Wall Street took more kindly to Elizabeth Arden Inc.’s turnaround plans Thursday than it did to Avon Products Inc.’s progress as the two firms reported quarterly results.
This story first appeared in the October 31, 2014 issue of WWD. Subscribe Today.
Both produced bottom-line numbers that were better than analysts had anticipated, but, despite Avon’s shift into the black, investors sent its shares down 9 percent to $9.97 based on growing currency headwinds and weakness in its business in the Americas seen as putting second-half improvement at risk. Shares hit a 52-week low of $9.76 before a modest late-afternoon recovery.
Arden shares rallied 3.4 percent to $16.34 as E. Scott Beattie, chairman, president and chief executive officer, expressed confidence that the company was realigning its portfolio to reflect the lesser importance of celebrity fragrances, even at the expense of sales in recent quarters, and was “satisfied” that it was on track to meet its goal of reducing its cost structure by between $40 million and $50 million a year.
Sheri McCoy, Avon’s ceo, noted that the beauty company continued to struggle to build its roster of active representatives in the U.S.
“In addition to the U.S. issue that proved deeper than we originally anticipated and the influx of several unexpected macro issues, we are now facing a tougher environment in Latin America than we expected,” she said. “So while we continue to believe that Avon is capable of mid-single-digit revenue growth longer term, it is increasingly less possible that we’ll hit our revenue growth goals in 2015.”
In the three months ended Sept. 30, the New York-based firm recorded net income of $91.4 million, or 21 cents a diluted share, compared to a net loss of $5.5 million, or 1 cent, in the year-ago period. Excluding non-recurring items, adjusted earnings per share was 23 cents, 6 cents better than the 17-cent profit expected, on average, by analysts tracking the firm.
Revenues declined 8 percent to $2.14 billion from $2.32 billion in the 2013 quarter. The total fell short of the $2.16 billion consensus estimate of analysts. At constant currency, revenues rose 1 percent.
McCoy pointed to problems retaining new representatives in Mexico, where revenues were down 6 percent on a constant-currency basis.
In Brazil, Avon’s largest market and the third-largest beauty market in the world, beauty portfolio sales were down 4 percent, beneath internal expectations, she said.
“The attractiveness of the Brazilian market has not been lost on our competitors,” she said of the increasingly crowded South American market.
With the color category weak and Brazil’s pressured middle class less likely to trade up, Avon saw resistance to the higher price points of its Luxe collection, which has been successful in European countries.
Latin American sales were down 12 percent to $1.07 billion in the quarter, up 2 percent at constant currency, while revenues in Europe, the Middle East and Africa were flat at $620 million, up 5 percent excluding currency fluctuation. North American sales dropped 16 percent to $276.7 million and were down 15 percent at constant currency.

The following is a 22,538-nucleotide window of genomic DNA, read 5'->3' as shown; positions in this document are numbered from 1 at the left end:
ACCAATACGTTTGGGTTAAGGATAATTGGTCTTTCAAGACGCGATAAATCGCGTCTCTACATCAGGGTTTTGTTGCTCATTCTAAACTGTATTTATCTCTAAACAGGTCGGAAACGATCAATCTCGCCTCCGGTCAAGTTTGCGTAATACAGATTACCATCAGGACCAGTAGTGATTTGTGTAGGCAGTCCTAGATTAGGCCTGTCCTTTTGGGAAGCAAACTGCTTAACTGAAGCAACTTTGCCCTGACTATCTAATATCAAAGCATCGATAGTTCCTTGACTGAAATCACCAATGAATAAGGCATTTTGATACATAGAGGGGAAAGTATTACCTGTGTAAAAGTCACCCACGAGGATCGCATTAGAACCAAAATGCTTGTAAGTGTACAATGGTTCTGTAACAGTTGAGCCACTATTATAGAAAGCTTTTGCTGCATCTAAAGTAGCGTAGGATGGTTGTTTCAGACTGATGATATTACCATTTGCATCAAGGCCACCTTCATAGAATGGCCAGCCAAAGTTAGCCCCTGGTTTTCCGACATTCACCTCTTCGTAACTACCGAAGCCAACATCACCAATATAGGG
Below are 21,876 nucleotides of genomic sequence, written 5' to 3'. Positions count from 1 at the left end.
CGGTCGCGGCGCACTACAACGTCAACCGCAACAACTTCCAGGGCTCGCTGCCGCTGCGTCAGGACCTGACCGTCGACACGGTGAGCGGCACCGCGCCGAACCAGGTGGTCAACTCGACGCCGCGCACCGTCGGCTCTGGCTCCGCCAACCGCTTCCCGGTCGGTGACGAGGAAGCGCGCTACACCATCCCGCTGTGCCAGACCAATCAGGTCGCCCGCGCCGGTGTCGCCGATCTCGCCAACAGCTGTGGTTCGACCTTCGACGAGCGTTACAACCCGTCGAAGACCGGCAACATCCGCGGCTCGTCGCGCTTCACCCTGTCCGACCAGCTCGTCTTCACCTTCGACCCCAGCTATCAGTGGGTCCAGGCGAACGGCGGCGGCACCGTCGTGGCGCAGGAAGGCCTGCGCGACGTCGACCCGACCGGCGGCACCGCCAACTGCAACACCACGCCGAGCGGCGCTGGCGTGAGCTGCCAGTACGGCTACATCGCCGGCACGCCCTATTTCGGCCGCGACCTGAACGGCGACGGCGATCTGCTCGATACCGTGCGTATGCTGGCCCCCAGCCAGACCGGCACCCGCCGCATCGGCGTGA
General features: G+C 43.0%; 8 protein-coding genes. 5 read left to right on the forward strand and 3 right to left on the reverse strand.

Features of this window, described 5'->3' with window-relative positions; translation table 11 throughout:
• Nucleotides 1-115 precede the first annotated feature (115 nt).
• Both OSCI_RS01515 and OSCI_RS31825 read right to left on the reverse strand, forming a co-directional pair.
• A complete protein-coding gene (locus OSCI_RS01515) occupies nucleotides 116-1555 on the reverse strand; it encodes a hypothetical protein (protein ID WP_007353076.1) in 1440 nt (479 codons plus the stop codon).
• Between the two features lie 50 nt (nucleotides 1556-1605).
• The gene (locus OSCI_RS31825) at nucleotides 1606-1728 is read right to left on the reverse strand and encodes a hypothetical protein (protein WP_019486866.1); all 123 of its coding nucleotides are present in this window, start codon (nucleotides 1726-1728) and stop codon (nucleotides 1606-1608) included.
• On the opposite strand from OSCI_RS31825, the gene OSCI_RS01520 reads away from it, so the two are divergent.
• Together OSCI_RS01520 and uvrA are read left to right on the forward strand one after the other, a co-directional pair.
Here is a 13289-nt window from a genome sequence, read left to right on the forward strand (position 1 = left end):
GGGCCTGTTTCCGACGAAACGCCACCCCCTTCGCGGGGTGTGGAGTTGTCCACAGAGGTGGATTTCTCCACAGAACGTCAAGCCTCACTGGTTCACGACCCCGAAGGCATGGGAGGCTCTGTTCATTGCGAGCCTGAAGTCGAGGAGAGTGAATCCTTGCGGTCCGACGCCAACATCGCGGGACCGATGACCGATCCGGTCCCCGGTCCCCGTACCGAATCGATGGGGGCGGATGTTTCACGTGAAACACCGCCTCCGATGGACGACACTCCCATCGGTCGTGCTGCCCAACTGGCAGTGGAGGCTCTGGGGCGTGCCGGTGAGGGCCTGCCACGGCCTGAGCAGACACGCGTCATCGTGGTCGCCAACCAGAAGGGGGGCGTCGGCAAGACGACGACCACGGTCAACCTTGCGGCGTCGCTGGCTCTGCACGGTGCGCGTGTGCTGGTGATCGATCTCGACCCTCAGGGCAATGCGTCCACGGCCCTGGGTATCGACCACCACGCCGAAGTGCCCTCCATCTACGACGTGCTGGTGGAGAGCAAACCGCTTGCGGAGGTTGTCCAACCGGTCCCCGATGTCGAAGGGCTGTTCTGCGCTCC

By product category, beauty was down 8.6 percent to $1.52 billion, but was up 1 percent at constant currency, with the largest drop in the color category, which was off 12.8 percent to $371.5 million.
The fashion category dropped 8.6 percent to $331.4 million.
Among the strongest geographies for the firm were Russia, up 14 percent at constant currency, and the U.K., up 4 percent excluding exchange fluctuations as a decline in active representatives was offset by improvement in average order size.
Overall, Avon benefited from improvements in price mix and average order size, both of which rose 5 percent, but was hurt by declines in units sold and active representatives, both of which declined 4 percent.
John Loughran, interim chief financial officer, told analysts, “For the full year, we still expect to make progress towards our margins goal, but sales are likely to still be down a bit.” Adjusted operating margin was 9.3 percent of sales, an improvement of 390 basis points.
At Elizabeth Arden, a series of one-time charges from restructuring and a preferred stock issue contributed to a first-quarter loss that was 10 cents smaller than analysts had expected.
In the three months ended Sept. 30, the New York-based beauty firm’s net loss came to $45.8 million, or $1.54 a diluted share, versus net income of $1.7 million, or 6 cents a share, in the year-ago period. Stripping out restructuring and stock accretion charges, the adjusted loss came to 43 cents a diluted share, 10 cents better than the 53-cent deficit expected, on average by analysts.
Sales in the quarter fell 21.3 percent to $270.4 million from $343.6 million. The consensus estimate among analysts was for revenues of $275.1 million.
Beattie stressed to analysts on the company conference call, “We planned and budget for continued revenue weakness in Q1 driven by less celebrity fragrance innovation year-over-year and continued tightening of distribution, particularly with our EA brand in Asia.”
He said the company was “accelerating our marketing investment and innovation around the Elizabeth Arden brand that has resulted in year-over-year brand growth in all the major markets with the exception of Greater China,” where the firm has reined in distribution.
The company expects a resumption of growth in China during the second half of its current fiscal year, which began in July.